matters. I don't have the strength for it. I've done my duty: three children,
a dog, dozens of mice, fish, birds, and two cats, one of which (Korky,
the Beloved) we buried two years ago in the back yard at a solemn funeral
rite. Only old Kitty is left, and when he dies, which J. hopes will be
in our lifetime, we can finally travel somewhere without endless arrangements
The hackles are up on Kitty's back; he wants
no new friend, either. Fine. We're in agreement.
Go inside and forget about him. The next
time you come out he'll be gone.
Even as I'm thinking this, I'm trying to
pull the screen away from its frame, saying, "Shh, shh, don't be afraid,
little one, you'll be fine, no one is going to hurt you." (Whose voice
could this be? It can't be mine, not when I'm thinking something else
entirely!) With a great heave of my arm (I wrench my back doing it), the
rusted old screen comes away and the green eyes withdraw and vanish. I
get a glimpse of something hopping, bunny-like, away into the dark recesses
under the house.
My heart is full. I feel passionate, a long-gone
sensation I barely recognize. I'm energized, full of purpose. I rush into
the house and get a bowl and fill it with milk. I shake some of Kitty's
dry food into a plate. I don't say a word to J., who is reading the paper
at the kitchen table. This will have to be a secret between me and Kitty,
who has followed me into the house and whose eyes are narrowed as he watches
Outside again, I set the food dishes down
in the place where I first saw the green eyes, in the hollow dark place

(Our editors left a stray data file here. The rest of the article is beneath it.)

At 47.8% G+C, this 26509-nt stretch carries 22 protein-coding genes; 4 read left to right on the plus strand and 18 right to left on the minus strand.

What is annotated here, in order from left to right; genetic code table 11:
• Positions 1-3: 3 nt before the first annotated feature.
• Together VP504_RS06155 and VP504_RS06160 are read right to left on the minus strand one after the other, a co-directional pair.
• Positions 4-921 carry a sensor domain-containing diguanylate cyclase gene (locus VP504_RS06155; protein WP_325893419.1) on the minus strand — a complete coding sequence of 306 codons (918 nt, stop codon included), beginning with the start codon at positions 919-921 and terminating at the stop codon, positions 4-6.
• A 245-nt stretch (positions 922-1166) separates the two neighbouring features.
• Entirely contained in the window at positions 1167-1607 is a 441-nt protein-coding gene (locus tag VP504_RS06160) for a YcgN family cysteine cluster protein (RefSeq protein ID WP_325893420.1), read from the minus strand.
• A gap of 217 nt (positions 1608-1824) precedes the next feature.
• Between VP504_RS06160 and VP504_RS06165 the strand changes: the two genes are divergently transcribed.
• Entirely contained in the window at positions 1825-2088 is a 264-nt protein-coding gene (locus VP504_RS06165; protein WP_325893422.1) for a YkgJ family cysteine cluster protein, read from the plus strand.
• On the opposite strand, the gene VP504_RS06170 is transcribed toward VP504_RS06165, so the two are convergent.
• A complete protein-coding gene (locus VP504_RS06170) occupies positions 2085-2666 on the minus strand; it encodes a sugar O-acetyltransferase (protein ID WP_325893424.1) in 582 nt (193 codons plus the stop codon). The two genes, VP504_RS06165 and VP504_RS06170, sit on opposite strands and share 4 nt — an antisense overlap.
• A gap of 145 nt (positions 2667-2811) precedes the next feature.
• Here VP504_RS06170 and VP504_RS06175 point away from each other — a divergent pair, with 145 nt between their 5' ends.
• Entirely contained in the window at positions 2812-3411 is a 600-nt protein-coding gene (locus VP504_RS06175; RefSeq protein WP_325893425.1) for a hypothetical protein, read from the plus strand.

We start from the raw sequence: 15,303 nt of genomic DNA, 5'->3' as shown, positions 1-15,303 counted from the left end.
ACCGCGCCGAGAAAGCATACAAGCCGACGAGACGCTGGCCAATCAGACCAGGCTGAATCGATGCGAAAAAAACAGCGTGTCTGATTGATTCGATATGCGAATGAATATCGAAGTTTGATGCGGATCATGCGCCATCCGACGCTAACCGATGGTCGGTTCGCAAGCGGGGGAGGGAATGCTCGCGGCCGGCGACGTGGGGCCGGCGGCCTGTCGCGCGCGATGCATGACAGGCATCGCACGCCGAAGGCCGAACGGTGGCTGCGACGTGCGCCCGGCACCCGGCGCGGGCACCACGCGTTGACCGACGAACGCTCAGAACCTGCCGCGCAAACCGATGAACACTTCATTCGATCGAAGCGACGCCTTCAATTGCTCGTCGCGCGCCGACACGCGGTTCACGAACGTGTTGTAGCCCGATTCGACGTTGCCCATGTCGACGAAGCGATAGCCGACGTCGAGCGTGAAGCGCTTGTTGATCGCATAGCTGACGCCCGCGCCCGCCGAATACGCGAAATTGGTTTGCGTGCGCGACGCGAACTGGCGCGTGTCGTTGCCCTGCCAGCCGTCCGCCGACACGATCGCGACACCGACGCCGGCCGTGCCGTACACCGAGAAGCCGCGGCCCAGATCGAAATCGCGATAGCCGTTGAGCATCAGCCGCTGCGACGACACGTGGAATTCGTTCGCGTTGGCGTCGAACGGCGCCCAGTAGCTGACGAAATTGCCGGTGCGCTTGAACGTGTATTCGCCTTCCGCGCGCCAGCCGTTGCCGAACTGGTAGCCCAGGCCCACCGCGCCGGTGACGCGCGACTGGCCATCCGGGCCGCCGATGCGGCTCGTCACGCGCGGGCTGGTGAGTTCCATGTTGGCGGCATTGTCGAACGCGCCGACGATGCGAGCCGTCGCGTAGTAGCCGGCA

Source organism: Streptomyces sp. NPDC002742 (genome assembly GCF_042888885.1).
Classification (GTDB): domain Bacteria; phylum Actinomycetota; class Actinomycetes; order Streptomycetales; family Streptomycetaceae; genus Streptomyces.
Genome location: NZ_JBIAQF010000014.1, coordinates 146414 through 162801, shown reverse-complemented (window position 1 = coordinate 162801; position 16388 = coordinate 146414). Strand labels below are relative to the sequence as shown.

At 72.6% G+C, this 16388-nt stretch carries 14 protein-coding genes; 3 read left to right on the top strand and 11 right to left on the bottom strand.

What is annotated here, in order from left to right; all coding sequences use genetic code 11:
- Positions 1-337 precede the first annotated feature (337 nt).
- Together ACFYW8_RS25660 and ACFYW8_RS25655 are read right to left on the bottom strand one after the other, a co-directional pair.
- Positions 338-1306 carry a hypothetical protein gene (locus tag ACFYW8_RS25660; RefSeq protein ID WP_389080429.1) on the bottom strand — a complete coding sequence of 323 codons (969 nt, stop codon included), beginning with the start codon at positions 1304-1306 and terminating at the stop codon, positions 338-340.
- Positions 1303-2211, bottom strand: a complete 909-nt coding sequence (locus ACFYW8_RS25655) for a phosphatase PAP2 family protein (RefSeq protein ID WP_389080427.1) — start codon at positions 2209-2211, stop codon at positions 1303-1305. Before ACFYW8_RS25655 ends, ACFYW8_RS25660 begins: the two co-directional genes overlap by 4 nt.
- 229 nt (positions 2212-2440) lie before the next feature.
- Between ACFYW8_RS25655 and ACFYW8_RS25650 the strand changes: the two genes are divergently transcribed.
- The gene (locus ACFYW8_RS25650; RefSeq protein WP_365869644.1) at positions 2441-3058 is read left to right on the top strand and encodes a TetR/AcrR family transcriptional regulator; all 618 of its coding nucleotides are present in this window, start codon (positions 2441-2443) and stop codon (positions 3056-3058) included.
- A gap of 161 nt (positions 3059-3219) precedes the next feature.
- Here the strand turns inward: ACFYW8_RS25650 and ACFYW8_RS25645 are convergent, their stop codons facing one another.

under the house, on plain dirt. In the twenty-five years we've lived here,
I've never really looked into this hole, into the cavernous darkness there.
How could a kitten have gotten underneath, into this inhospitable cave?
And why did he stay?
I wait, watching the food bowls, but there
is no sound, no motion. Even Kitty, seeing that I have set out food, and
having a passion for almost nothing else, does not try to venture there.
I look at him, fat and furred, in his thick
gray coat. His enormous paws are like cartoon drawings. He, too, appeared
in our lives as if by design on a day at least twelve years ago, now.
J. was in the driveway with our daughters, all of them washing the station
wagon. The tiny gray kitten wandered shyly up to the bucket of suds and
pitifully began to lap at the soapy water. J. shooed him away, and a chorus
of protests arose: "Ooooh, the poor thing." "Look how hungry he is!" "Oh,
see how he's shivering."
"Don't anyone feed him," J. warned, ". .
. or he'll never leave."
Exactly! Our three daughters, as if by signal,
dropped their rags, ran into the house and in half a minute brought out
a feast: cream and raw eggs and bits of salami. The kitten ate ravenously,
making gasping, almost sobbing sounds.
"He shouldn't eat so fast," said my youngest.
"He might have to throw up." She then saw that the kitten had seven toes
on one paw, and eight on the other. "Oh no, he's a misfit," she cried.
"We have to adopt him, so he'll feel loved."
"Don't even consider it," J. said. "And
don't give him a name."
"We'll just call him Kitty," she told him,
as if to reassure him that a generic title could prevent ownership. And
so she did call him Kitty. And so did her sisters. And so did I. And so
he has been called ever after.
Now I say to him, after all these many years
that he has been called, merely, "Kitty," "Don't worry, Big Kitty, we
love you, too." And I realize that by naming him thus, I've just made
room for one more.